Peloton entered the fitness industry in 2012 with a new concept for creating a unique fitness experience at home. The team took on the task of reinventing the machines, optimizing the workouts, and integrated the technology to make getting fit engaging and effective. They wanted this to be communicated in their visuals as well, using KeyShot throughout the process to determine design direction and create marketing material. We caught up with Peloton Senior Industrial Designer, Mark Kruse, to find out more.
What sparked your interest in design and led to working with Peloton?
I have always been intrigued by art and design. I was initially a fine arts major, but I was always a tinkerer, working on bikes and cars. That’s when it dawned on me, Industrial Design was the perfect blend of art, mechanics, and engineering. Peloton offers a highly refined aesthetic with cutting edge technology and a focus on durable hardware. I knew it was the place for me. I’ve been blessed to lead a team of very talented designers to develop the recently-launched Peloton Tread.
What is unique about the design process at Peloton?
Working on fitness equipment provides its own set of challenges. The products live a very tough life. They are abused, sweat on, and pushed to their extremes of mechanical & physical properties. You’re constantly designing for the worst-case scenario, for instance, maximum user weight – off balance – at a high speed. With that in the back of your mind, you need to work in full-scale mock-ups as soon as possible. So we design with foam core, 8020 Aluminum bucks, wood, etc., to find the right architecture. From there, we can step back and work through the aesthetic and finer ergonomic details. This is where Keyshot comes in. It’s tough to sell an idea, when all you have is a very rough works-like model made of wood, metal, and foam. It’s much easier to sell that idea when it is paired with a high-end, photo-realistic image or video.
What is the primary 3D modeling software?
SOLIDWORKS is our primary modeling platform. It’s not the most robust program I’ve used, but with enough patience and care for proper construction, you can achieve amazing results.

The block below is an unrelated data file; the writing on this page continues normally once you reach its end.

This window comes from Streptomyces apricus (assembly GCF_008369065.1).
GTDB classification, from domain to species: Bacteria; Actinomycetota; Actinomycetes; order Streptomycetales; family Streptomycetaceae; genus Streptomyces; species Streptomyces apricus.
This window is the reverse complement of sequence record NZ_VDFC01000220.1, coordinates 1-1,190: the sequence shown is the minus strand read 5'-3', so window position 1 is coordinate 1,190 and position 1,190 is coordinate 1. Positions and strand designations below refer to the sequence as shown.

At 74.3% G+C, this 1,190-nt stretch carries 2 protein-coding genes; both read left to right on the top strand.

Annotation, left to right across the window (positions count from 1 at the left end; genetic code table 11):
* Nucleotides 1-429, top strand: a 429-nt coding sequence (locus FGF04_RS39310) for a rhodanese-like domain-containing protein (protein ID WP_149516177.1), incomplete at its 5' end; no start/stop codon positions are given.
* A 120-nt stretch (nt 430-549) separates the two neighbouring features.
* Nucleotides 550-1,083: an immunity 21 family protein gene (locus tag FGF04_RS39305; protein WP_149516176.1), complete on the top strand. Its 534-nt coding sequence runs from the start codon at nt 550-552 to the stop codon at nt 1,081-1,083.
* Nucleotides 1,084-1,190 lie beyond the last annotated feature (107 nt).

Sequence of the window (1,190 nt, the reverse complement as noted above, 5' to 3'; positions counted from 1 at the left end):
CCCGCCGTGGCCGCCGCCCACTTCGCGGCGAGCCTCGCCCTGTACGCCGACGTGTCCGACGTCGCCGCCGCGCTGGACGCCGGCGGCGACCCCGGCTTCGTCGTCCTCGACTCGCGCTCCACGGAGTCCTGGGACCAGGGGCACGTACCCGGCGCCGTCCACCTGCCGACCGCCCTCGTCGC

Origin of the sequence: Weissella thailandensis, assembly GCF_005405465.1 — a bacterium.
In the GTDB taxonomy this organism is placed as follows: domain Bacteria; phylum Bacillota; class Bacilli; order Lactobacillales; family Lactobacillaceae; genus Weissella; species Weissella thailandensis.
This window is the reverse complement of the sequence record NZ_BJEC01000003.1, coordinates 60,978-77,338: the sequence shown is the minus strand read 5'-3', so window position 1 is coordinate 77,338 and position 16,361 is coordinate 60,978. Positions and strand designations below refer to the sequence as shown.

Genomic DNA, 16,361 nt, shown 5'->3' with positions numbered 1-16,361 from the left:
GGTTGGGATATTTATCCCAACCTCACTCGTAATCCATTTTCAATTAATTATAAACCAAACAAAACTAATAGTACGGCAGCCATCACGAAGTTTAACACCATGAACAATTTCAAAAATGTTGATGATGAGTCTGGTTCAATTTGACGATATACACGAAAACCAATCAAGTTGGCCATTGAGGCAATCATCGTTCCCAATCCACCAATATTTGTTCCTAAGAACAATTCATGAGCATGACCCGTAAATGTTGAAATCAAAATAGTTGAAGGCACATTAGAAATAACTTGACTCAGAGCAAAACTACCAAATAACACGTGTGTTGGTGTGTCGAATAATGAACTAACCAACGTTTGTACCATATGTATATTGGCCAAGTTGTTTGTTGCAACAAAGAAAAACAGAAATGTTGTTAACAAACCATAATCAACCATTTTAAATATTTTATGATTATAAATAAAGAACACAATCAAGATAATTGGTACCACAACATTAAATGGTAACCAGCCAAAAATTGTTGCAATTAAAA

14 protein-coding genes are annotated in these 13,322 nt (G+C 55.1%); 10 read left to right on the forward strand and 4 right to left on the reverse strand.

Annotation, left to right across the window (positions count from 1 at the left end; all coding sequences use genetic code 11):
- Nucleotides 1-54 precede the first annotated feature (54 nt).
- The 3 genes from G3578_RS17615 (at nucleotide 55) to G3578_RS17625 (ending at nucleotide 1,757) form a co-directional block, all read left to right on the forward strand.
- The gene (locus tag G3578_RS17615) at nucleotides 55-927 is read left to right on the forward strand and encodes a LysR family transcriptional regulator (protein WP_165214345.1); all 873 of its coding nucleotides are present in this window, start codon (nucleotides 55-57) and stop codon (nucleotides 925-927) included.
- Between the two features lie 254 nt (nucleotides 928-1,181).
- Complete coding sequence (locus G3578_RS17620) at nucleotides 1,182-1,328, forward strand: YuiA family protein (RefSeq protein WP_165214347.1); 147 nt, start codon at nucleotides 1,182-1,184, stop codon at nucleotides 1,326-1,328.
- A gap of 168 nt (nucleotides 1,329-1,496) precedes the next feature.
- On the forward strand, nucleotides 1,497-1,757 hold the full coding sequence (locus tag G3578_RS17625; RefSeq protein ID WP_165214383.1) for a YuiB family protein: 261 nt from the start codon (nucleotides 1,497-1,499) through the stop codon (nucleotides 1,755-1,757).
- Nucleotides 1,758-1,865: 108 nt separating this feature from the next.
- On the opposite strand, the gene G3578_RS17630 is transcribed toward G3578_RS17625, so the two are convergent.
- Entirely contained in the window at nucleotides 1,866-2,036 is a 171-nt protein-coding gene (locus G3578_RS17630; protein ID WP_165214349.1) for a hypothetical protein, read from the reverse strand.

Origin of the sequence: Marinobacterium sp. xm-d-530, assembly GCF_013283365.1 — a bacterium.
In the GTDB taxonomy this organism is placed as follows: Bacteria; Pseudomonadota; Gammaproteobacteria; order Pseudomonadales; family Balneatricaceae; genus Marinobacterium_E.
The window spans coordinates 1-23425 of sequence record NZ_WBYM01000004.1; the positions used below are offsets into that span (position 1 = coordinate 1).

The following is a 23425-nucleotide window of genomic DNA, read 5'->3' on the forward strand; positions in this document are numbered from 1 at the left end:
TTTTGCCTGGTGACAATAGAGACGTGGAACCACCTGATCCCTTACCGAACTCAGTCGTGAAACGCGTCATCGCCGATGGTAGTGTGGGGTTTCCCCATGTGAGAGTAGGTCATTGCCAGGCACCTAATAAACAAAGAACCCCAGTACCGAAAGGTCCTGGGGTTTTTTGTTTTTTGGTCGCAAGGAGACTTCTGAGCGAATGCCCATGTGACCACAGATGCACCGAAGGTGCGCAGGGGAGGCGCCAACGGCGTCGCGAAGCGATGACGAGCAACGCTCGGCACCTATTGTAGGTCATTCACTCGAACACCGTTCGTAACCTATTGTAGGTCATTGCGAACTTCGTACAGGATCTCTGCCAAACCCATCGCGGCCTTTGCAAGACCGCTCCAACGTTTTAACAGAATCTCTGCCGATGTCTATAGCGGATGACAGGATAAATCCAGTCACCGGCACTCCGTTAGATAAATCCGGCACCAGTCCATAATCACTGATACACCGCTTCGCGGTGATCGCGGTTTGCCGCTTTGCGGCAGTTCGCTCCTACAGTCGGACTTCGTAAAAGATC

Where along the process is KeyShot used?
From Phase 1 through the Final Phase. KeyShot is used very early here. This breaks down into three primary uses in the product development process:
Concept – Since we design fairly large, architectural products it’s very important to have a rough full-scale CAD model early to aid in sketching and ergonomics studies. Most often, we use KeyShot to evaluate forms or color studies in the early design phases.
Color, Material, Finish & Studio – Once a design is chosen, we use KeyShot to analyze surfaces, colors, materials, graphic elements, and branding. It has also been used to help develop our studio environments where we shoot our live-streamed content.
Marketing Visuals – Finally, when the design is set, we use KeyShot to create all of our early marketing materials. This is very helpful, because it enables us to debut what looks like a real product months before said product physically exists.
What projects has KeyShot has been used on?
We have used KeyShot on both the Peloton Bike and Tread, and also the Peloton accessories. Along with this, it has been used to help develop environments for building our film studio.
How has KeyShot helped save time, money and/or improve quality?
Without KeyShot, we would be forced to build numerous physical prototypes, which would set us back weeks and countless dollars. Each model could cost up to $5,000 or more, depending on the fidelity, and take up 2 weeks or more in development. Having the ability to iterate on screen, and evaluate hundreds of options in a matter of hours, is priceless.
What advice would you give to someone interested in doing what you do?
Communication. Design is all about communication. Whether it be a quick napkin sketch, or a rough CAD model, the best way to get your ideas across is visual communication. The more efficiently you can communicate the better. An amazing amount of information can be passed quickly through a rough sketch or KeyShot render.